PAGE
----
When people become data platforms, it changes how we tell stories

When people become data platforms, it changes how we tell stories

This article is part of a series written by speakers featuring at our upcoming 10th anniversary TNW Conference Europe. Scott Smith is the founder of Changeist, a lab, research tank and consultancy created to identify and make sense of weak signals of change.


Sometimes the signals come in threes. On a recent night I found myself reading up on Meerkat, the hot new app of the moment that allows live streams of video to be broadcast via Twitter links, wondering what new use cases will emerge—will it be the new GoPro or another ChatRoulette?

Shortly after, I took in a solid Friday night thriller film, Nightcrawler, wherein Jake Gyllenhaal plays a seedy, overly aggressive freelance video cameraman who chases police scanner feeds to find the next gruesome scene into which he can point his camera. The film is, among other things, a statement on the increasingly crass monetization of human pain and suffering.

Then I awoke to the bizarre news of Greece’s new finance minister proposing to crack down on tax avoidance in his struggling country by paying citizens and tourists to work part time to out tax cheats “while ‘wired’ for sound and video.” Sort of a ‘TaxRabbit,’ if you will, a government-run sousveillance scheme.

While no-one seriously expects the latter proposal to actually happen, it does bring to mind some interesting near future scenarios. A year or so ago, I wrote a piece of speculation wondering if people might pay, or have to pay, for selective vision—to see things, or been shielded from them.

Embodied media beacons

 

The three signals above made me start considering the opposite, that we are quite close to a kind of paid-for first person surveillance/journalism that goes beyond what’s been experience with citizen journalism up to now: home video, smartphones, or dashcams. People will soon be paid to be embodied media beacons, being in the right place at the right (or wrong) time, with their very presence collecting data about people or situations.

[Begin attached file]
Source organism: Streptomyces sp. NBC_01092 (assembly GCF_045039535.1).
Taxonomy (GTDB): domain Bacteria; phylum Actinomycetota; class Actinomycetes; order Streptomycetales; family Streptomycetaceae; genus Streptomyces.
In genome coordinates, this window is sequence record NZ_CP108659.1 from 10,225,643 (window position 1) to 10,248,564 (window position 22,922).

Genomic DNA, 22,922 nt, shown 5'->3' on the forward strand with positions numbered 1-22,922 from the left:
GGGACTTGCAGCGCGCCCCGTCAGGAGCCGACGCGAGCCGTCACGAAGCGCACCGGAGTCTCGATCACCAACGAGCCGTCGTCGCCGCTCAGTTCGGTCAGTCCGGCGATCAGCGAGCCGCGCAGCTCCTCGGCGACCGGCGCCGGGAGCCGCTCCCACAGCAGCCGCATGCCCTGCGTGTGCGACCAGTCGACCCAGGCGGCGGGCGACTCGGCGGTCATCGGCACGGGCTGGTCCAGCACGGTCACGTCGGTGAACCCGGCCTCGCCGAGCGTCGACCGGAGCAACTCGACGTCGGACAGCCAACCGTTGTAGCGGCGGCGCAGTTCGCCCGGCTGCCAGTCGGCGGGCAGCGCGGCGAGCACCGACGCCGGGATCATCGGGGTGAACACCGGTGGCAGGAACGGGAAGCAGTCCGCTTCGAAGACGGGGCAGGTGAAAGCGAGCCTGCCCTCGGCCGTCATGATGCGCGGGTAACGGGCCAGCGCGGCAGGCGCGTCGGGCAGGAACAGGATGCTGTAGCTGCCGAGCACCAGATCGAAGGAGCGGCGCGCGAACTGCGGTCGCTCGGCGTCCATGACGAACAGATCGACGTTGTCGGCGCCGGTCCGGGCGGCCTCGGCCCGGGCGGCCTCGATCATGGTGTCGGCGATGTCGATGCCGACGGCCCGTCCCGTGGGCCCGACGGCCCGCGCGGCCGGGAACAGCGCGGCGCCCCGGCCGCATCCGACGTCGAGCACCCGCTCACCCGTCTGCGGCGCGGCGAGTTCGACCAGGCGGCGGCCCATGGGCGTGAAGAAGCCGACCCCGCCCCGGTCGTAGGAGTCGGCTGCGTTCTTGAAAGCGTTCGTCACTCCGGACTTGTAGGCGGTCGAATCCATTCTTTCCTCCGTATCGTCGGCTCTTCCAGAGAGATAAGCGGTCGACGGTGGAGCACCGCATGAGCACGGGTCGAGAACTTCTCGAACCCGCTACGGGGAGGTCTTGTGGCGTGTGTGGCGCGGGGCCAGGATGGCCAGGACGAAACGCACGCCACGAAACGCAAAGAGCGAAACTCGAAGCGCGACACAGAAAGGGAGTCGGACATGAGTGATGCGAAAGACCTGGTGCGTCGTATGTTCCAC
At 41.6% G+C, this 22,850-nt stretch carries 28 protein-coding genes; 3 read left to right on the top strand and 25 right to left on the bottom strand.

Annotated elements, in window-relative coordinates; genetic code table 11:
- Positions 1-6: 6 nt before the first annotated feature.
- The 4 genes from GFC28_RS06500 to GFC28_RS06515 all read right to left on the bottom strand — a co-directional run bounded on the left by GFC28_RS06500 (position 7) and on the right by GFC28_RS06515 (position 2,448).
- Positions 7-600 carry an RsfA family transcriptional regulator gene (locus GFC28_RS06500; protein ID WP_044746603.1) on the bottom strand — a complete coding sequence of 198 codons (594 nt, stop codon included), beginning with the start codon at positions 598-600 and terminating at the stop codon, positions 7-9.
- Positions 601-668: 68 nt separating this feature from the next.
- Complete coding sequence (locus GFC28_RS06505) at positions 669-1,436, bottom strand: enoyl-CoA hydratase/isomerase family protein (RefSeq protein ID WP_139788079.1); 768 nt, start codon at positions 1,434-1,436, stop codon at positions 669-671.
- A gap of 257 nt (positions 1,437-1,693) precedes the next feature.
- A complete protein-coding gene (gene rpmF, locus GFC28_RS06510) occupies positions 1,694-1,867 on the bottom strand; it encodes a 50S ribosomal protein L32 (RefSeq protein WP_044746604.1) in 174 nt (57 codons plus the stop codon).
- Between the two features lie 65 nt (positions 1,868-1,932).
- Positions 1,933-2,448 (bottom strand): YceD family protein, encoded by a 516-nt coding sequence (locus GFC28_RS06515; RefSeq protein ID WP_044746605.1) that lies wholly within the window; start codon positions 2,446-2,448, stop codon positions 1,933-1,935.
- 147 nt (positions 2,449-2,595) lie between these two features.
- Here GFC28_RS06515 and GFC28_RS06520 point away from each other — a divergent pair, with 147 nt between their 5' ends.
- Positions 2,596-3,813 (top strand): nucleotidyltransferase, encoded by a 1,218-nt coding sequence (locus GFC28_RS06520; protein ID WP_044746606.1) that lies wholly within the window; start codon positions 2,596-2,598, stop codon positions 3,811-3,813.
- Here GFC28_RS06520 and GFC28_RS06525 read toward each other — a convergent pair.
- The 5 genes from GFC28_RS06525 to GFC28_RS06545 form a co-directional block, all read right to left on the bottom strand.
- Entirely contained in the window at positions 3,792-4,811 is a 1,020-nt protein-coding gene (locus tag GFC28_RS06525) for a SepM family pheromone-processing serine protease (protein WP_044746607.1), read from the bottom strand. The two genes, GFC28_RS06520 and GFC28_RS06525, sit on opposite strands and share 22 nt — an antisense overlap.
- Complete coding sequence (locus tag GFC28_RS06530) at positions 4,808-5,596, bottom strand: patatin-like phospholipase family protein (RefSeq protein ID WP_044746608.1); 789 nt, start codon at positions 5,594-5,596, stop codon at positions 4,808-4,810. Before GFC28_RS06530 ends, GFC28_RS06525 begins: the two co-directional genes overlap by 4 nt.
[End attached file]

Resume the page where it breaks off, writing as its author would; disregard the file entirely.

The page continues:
Given the technology available right now—wearable media recorders like Google’s oft-derided Glass (already being used by media outlets such as Britain’s Guardian for blind date ridealongs), various wearable cameras and audio recorders, and the boom of data capture devices which are proliferating—this is no stretch of the imagination. Citizen journalists, researchers, and even mainstream media use lighter and more personal technologies to record and transmit noteworthy moments. But quite soon we’ll be the platform, not just the operator.

Take smartwatches and kindred wearables. They are not just worn data reporting platforms, but also people-mounted data collection platforms. With sufficiently diverse data, we can deduce a lot about the location, movement, interactions and perhaps even emotional state of the device wearer or carrier.

Why bother to send a reporter into a hectic or dangerous scene even with Snapchat when we can reconstruct (or liveblog) the data feed of someone on the spot—sweeping local Bluetooth to know who’s nearby, working out relationships between those on the scene, reading heart rate and perspiration, as well as capturing sound and video? A data reconstruction of a harrowing combat scene, an urban disaster or a night out with a top-tier celebrity would be a story in itself, and one potentially more appealing to twitchy, data-soaked news consumers of the near future.

It’s not as far-fetched as it sounds — a reasonable amount of what I’m describing above is available to law enforcement now or being collected for other reasons, in other fields, from large-scale studies of public sleep patterns to legal cases about insurance claims.

Next generation data journalists won’t just be telling stories based on what they’ve wrung out of public databases, but what they can squeeze out of their own wearable technology back at the news van, or collect from passers-by. Machines are already writing news and creating media, so we might as well catch up.


Scott Smith will be speaking at this year’s upcoming TNW Conference Europe. Learn more here.

Image Credit: “Sight,” a short film by Robot Genius.

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